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Tuesday, December 18, 2018

The Psychology of Political Polarization

Daniel Yudkin
The New York Times - Opinion
Originally posted November 17, 2018

Here is an excerpt:

Our analysis revealed seven groups in the American population, which we categorized as progressive activists, traditional liberals, passive liberals, politically disengaged, moderates, traditional conservatives and devoted conservatives. (Curious which group you belong to? Take our quiz to find out.) We found stark differences in attitudes across groups: For example, only 1 percent of progressive activists, but 97 percent of devoted conservatives, approve of Donald Trump’s performance as president.

Furthermore, our results discovered a connection between core beliefs and political views. Consider the core belief of how safe or threatening you feel the world to be. Forty-seven percent of devoted conservatives strongly believed that the world was becoming an increasingly dangerous place. By contrast, only 19 percent of progressive activists held this view.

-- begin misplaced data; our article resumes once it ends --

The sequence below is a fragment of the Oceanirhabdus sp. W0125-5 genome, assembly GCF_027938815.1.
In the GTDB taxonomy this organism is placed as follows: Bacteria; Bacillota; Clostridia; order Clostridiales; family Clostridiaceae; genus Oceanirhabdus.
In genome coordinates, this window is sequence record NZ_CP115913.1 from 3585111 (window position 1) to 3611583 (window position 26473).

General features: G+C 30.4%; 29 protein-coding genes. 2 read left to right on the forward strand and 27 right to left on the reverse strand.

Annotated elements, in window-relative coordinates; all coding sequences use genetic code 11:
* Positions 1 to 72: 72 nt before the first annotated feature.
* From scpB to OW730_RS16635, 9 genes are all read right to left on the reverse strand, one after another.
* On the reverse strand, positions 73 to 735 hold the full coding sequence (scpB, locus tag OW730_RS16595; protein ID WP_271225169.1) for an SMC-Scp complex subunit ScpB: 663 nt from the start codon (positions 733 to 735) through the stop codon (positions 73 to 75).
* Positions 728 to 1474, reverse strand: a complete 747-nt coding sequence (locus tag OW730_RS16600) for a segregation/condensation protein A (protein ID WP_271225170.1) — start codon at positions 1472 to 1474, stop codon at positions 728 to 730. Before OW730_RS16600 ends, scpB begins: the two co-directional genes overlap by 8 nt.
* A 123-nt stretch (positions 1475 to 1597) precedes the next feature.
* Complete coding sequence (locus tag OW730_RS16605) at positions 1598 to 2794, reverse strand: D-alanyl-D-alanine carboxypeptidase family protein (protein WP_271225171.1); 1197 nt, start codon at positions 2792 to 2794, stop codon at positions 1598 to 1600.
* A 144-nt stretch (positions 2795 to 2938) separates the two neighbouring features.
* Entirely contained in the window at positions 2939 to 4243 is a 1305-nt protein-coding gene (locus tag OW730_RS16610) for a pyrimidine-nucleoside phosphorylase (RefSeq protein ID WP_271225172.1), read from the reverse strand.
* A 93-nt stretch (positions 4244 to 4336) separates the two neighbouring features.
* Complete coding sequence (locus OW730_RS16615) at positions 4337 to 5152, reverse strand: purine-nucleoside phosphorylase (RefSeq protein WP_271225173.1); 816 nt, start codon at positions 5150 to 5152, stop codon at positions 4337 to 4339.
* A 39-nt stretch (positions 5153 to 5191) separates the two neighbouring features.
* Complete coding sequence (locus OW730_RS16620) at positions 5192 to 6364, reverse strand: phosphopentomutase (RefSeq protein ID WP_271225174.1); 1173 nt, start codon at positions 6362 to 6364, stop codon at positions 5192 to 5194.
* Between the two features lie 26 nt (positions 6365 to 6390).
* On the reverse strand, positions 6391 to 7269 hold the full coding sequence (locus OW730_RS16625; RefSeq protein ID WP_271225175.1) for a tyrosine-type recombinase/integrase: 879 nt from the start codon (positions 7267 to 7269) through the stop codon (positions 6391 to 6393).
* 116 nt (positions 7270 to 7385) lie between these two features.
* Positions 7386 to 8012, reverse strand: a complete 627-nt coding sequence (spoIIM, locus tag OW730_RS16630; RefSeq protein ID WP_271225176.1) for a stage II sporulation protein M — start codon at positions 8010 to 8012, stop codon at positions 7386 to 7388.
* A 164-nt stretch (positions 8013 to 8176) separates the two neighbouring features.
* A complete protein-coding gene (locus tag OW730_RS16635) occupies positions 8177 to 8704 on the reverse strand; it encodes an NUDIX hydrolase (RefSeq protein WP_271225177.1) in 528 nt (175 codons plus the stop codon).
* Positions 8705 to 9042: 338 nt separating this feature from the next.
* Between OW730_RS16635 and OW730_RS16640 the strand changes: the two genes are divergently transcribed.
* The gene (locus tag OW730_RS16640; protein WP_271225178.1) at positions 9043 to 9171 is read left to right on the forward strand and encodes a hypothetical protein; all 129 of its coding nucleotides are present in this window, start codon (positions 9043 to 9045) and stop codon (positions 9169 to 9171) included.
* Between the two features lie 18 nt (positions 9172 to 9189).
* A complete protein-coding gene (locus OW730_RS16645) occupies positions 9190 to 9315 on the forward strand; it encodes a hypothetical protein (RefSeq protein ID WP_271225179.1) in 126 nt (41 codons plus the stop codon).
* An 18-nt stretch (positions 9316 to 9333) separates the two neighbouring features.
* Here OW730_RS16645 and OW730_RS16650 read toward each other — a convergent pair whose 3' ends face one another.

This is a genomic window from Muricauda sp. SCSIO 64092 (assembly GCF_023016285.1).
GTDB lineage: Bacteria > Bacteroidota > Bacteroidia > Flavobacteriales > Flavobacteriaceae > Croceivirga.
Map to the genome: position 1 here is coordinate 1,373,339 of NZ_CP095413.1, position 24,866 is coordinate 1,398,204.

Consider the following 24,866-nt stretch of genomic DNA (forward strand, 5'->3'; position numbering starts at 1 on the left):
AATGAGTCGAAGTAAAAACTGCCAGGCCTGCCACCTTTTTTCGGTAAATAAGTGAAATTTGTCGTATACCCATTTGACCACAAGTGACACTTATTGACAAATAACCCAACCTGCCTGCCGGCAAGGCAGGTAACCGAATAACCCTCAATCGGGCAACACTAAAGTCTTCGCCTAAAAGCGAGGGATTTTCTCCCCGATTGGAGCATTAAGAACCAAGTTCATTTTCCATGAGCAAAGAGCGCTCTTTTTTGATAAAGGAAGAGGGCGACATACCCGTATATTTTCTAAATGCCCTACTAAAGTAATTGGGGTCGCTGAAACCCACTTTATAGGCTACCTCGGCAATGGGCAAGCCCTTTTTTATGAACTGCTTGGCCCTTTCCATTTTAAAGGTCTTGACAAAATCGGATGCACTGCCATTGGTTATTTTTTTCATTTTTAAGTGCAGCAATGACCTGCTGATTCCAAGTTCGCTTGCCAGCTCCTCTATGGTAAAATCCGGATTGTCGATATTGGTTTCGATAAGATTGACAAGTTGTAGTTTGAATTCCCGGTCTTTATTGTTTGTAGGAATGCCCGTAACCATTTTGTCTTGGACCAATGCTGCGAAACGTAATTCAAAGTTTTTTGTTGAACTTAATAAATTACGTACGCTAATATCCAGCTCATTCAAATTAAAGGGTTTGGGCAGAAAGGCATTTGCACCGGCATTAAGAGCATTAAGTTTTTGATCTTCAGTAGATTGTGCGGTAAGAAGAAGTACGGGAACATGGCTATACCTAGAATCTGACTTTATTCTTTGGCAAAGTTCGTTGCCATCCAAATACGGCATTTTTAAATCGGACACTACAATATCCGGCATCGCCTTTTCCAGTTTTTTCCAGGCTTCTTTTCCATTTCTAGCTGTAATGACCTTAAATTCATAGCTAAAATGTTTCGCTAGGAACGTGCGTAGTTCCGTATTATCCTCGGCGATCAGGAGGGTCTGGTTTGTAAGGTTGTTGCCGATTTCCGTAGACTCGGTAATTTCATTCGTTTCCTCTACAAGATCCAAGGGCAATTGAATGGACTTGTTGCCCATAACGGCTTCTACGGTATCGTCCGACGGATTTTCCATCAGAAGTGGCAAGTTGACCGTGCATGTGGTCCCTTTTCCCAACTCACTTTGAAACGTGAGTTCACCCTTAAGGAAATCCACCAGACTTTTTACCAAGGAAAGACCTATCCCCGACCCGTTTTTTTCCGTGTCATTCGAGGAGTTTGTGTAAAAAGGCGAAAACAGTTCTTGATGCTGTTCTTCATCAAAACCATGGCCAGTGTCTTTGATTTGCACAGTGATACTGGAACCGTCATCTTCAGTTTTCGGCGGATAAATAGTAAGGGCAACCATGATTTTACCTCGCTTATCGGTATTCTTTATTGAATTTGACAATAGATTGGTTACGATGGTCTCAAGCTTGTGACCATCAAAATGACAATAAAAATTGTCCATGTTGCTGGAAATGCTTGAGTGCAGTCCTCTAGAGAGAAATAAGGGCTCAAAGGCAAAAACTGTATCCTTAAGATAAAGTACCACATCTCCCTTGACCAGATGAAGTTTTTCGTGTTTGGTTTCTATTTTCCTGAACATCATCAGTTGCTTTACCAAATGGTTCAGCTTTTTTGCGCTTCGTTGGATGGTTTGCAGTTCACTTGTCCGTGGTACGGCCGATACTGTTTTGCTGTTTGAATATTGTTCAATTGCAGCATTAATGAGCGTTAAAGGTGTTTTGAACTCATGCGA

In turn, those who viewed the world as a dangerous place were three times more likely to strongly support the building of a border wall between the United States and Mexico, and twice as likely to view Islam as a national threat. By contrast, those who did not see the world as dangerous were 50 percent more likely to believe that people were too worried about terrorism and 50 percent more likely to believe that immigration was good for America.

The info is here.
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